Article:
Friday, September 28, 2018

Dr. Doug Miller named interim pathology chair at University of Missouri

Dr. Miller (note the "brain in a jar" lapel pin)
Douglas C. Miller, MD, PhD was recently named interim chair of pathology at the University of Missouri in Columbia. Dr. Miller joins several other department chairs who are neuropathologists:

Douglas Anthony at Brown (pathologist-in-chief at Rhode Island Hospital)

Dan Brat at Northwestern

Steven Carroll at Medical University of South Carolina

Robert Corona at SUNY Upstate

Jeffrey Golden at Brigham and Women's Hospital

Eyas Hattab at University of Louisville

Alex Judkins at Children's Hospital Los Angeles (pathologist-in-chief)

David Louis at Massachusetts General Hospital

Jenny Libien at SUNY Downstate

Thomas Montine Stanford

Edwin Monuki at the University of California Irvine

Robert Mrak at the University of Toledo

Dr. Miller should not be confused with
movie director Steven Spielberg
Amyn Rojiani at Augusta University

Kevin Roth at Columbia

John Schweitzer at East Tennessee State University

Tuesday, September 25, 2018

Subcortical band heterotopia

Also known as double cortex syndrome, subcortical band heterotopia is a rare congenital abnormality. Patients can live into adulthood, but seizures, cognitive disability, and behavioral problems can occur. (Picture courtesy of Dr. Nathaniel B. Patterson)

Monday, September 24, 2018

Neuropathologist combines music composition with brain research

Dr. Elaine Bearer

University of New Mexico neuropathologist Elaine Bearer, MD, PhD was featured today on a radio interview with KUNM. You can listen to the interview on the University of New Mexico radio station web site. Dr. Bearer's work includes studying biomarkers of trauma and abuse in children and whether the cause of Alzheimer's disease may come from infections. Dr. Bearer is also a composer and it was music that spurred her interest in studying the brain.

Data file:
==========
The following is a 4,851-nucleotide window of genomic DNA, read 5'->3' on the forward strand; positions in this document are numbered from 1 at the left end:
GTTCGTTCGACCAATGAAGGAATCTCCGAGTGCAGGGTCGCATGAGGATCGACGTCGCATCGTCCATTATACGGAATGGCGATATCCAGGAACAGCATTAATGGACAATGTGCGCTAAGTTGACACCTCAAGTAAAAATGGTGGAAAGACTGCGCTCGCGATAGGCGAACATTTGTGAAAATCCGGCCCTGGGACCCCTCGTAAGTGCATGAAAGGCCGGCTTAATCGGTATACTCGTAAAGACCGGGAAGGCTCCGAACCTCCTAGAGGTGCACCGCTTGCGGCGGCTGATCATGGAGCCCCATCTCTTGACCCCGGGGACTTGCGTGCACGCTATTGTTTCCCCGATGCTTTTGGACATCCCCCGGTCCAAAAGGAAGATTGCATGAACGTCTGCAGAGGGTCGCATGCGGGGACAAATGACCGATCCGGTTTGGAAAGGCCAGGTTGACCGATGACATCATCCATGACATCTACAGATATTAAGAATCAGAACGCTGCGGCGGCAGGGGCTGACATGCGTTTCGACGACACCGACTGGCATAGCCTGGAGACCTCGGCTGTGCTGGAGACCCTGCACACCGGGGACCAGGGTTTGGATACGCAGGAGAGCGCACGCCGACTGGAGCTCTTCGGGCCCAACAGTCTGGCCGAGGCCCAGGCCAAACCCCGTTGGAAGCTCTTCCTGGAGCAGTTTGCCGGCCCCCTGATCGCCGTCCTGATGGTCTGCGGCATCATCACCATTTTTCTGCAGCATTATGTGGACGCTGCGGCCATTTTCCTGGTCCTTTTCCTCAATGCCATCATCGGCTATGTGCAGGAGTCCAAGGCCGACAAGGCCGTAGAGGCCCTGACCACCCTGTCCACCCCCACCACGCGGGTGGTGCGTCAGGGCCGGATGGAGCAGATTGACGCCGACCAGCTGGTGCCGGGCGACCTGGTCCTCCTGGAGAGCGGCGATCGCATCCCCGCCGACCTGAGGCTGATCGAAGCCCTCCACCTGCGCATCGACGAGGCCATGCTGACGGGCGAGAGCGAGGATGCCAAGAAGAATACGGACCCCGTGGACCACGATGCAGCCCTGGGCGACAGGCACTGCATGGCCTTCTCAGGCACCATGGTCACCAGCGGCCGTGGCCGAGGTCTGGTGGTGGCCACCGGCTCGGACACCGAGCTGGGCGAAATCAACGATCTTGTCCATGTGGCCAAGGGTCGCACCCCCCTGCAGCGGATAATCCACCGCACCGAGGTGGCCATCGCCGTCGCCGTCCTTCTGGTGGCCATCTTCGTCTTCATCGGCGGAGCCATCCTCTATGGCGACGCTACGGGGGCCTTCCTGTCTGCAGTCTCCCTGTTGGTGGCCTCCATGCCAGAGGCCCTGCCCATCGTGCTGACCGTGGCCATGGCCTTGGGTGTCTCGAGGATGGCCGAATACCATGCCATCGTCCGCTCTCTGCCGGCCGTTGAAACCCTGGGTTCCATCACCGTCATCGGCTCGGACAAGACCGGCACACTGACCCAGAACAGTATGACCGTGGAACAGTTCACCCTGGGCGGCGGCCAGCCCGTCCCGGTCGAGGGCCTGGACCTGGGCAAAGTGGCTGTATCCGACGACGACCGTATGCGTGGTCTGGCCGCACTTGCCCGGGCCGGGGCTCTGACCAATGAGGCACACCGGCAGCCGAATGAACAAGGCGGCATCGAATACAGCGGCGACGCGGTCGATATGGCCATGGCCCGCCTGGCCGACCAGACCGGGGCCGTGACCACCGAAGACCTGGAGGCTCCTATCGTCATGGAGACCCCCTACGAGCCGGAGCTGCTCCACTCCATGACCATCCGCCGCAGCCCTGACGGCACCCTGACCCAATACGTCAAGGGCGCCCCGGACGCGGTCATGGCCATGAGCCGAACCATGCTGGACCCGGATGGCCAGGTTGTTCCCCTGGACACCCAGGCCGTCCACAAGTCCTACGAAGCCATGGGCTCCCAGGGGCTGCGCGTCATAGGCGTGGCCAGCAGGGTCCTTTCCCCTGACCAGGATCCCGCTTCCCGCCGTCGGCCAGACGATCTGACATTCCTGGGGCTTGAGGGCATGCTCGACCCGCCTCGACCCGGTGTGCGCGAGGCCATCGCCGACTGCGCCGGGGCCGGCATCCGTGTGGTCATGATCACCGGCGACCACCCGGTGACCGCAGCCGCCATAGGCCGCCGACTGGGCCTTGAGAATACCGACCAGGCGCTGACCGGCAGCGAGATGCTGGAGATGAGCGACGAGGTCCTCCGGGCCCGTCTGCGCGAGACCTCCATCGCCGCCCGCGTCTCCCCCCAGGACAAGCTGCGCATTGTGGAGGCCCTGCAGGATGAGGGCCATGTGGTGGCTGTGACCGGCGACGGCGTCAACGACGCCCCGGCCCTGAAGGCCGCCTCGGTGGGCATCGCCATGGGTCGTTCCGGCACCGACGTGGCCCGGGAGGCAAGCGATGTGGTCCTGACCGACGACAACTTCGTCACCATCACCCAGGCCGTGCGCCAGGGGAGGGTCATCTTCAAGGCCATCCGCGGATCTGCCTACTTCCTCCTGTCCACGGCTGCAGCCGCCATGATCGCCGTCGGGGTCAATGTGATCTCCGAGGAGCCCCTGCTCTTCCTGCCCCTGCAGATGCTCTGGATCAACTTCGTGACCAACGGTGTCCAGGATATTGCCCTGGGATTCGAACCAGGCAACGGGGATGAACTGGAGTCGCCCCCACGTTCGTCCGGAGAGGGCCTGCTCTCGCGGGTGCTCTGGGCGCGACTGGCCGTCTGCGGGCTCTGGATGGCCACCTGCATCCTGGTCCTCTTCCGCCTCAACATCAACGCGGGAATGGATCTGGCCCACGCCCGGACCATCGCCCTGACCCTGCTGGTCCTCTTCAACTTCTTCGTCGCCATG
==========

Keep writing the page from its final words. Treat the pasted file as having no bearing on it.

Friday, September 21, 2018

Multinodular and vacuolating neuronal tumor,WHO grade I

The patient is a middle-aged male with a temporal lobe mass. Histopathology shows a low-grade ganglion cell tumor with clustered ganglion cells with a vacuolated neuropil background. The fragmented nature of the specimen precludes identification of a nodular architecture. The diagnosis is multinodular and vacuolating neuronal tumor, WHO grade I. This entity is a cousin of gangliocytoma.

Thursday, September 20, 2018

A WHO grade IV diagnosis in the face of a low-grade histophenotype: a difficult situation for the surgical neuropathologist

This midbrain mass in a 33-year-old patient has low-grade histology (minimal mitoses, low MIB-1 cell cycling index, and a single Rosenthal fiber), yet it harbors the H3 K27M mutation. Perivascular lymphocytes were present, but ganglioglioma was ruled out. So, the following diagnosis was rendered: diffuse midline glioma, H3 K27M mutant, WHO grade IV.  Other molecular changes included loss of p16 (CDKN2a) and loss of PTEN and 10 centromere, consistent with monosomy for chromosome 10. The discordance between histopathology and molecular findings can make the diagnostician squeamish about rendering a high-grade diagnosis. But, sometimes, this is where we find ourselves.

Tuesday, September 18, 2018

Monday, September 17, 2018

Best Post of August 2018 - Omalu puts a religious spin on his assessment of the football: "It is not of God."

The next in our "Best of the Month" series comes from August 8, 2018: